Fun fact: Did you know that the inventors of Trivial Pursuit were playing Scrabble when they decided to invent their own game?
If you’ve spent any time earning cheese wedges in Trivial Pursuit, you know that it’s practically inevitable that you’ll learn something new while playing the game. Quizzes of all types are an effective way to boost learners’ motivation and engagement, and increase their retention. But a trivia quiz, in particular, is an opportunity to add a game-like experience that’s playful as well as effective. Best of all, trivia games can be used in a variety of ways:
- At the start of a lesson, use a trivia game to pique your learners’ interest by foreshadowing information they’ll see in your course.
- By placing a trivia game in the middle of your course, you can break up content and give learners a chance to reflect and re-engage with the information you’ve shared.
- Finally, wrap up your course with a trivia game as a rewarding way to make sure learners have met your course objectives.
Ready to try your hand at creating your own trivia game? Here are seven examples (including a few from our recent game show–themed E-Learning Challenge) to get you started. Take a look:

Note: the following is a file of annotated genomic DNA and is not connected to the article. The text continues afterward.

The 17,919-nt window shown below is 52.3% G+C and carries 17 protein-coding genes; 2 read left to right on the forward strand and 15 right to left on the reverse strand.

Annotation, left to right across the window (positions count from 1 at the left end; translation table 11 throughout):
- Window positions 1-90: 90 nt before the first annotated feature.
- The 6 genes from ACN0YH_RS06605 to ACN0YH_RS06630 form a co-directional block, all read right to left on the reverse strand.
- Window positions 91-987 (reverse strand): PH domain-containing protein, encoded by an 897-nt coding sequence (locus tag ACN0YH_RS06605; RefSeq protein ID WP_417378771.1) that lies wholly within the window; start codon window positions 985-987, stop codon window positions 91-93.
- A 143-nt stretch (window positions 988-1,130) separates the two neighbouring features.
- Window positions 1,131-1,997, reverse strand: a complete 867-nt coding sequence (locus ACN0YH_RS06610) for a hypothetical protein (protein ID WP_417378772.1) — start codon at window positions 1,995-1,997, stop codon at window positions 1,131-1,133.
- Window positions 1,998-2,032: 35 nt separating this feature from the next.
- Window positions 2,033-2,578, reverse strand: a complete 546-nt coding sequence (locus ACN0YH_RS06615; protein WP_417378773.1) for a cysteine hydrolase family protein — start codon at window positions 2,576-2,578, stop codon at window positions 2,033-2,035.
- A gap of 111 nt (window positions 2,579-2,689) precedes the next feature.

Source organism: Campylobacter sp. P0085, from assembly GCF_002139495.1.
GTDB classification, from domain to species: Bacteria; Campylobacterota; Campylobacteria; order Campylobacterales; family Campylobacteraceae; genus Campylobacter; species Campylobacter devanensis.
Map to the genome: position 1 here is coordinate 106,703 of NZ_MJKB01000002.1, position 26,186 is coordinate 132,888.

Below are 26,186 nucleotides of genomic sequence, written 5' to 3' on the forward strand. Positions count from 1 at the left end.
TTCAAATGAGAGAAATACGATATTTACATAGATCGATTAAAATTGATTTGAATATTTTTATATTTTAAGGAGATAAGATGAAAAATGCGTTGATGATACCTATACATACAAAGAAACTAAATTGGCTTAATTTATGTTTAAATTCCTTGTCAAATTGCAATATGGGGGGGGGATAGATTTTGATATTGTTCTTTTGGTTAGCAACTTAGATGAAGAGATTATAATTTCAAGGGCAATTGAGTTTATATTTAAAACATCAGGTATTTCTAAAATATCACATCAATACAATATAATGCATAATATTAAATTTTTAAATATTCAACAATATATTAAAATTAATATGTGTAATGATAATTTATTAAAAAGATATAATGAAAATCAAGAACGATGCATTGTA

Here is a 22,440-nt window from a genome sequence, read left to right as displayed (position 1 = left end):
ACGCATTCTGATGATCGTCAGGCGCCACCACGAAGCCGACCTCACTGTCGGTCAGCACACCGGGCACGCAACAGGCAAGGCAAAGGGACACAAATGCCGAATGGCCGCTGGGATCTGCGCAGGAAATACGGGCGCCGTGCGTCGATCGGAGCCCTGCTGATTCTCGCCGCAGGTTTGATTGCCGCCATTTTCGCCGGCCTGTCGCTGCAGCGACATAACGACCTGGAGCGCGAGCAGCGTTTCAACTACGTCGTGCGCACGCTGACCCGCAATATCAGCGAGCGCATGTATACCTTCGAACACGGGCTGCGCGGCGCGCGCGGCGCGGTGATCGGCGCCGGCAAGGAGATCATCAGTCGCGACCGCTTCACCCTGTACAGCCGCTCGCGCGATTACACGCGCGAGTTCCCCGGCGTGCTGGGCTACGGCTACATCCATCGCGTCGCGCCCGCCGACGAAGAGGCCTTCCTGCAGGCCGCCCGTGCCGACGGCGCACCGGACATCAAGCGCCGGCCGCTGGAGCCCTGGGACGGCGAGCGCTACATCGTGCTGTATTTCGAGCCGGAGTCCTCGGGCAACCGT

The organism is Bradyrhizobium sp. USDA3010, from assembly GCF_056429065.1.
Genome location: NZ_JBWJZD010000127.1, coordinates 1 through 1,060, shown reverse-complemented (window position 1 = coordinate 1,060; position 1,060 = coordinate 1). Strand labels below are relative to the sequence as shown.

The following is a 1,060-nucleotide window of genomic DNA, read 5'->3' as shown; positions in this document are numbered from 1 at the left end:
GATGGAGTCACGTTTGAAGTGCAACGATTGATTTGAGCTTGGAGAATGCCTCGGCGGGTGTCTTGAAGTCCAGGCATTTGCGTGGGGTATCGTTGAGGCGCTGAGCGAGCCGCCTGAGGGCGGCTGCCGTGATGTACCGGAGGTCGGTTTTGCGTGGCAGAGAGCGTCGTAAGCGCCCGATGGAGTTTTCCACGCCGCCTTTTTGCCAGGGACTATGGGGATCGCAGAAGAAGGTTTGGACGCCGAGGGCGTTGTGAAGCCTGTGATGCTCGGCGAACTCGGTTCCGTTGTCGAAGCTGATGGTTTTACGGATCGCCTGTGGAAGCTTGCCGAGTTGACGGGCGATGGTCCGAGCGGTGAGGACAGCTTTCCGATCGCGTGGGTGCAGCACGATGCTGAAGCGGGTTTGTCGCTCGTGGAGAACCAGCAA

- Inspired by an infographic, Allison LaMotte built this clever trivia game template to test learners in six categories. Download it here to include it in your next project.
- Give David Tait’s Spinning Wheel Trivia Game a whirl to test your knowledge of history, music, and general knowledge.
- What is “impressive,” Alex? Montse Anderson looked to “Jeopardy” for inspiration with this multicategory trivia game.
- Don’t be fooled: Jeff Batt’s QuizTime template looks like “Jeopardy” at first, but he takes learners in a different direction by using a multiple choice answer format.
- Watch how Trina Rimmer goes beyond the mainstream to find out how much of a film buff you are with this movie trivia game. So, grab the popcorn and play along or download the template to use for your own course.
- Amy Lamb put her love of reality TV to good use, serving up some tasty tidbits in her “Hollywood Squares”-style trivia game.
- Let Teo Karageorgakis show you how to put learners in the proverbial hot seat with his “Who Wants to Be a Millionaire?”–esque example.
Interested in more courses inspired by game shows? Take a look at what course developers created in this E-Learning Challenge. If you want to try something you learned here, but don’t have Articulate 360, start a free 60-day trial, and come back to E-Learning Heroes regularly for more helpful advice on everything related to e-learning. If you have any questions, please share them in the comments.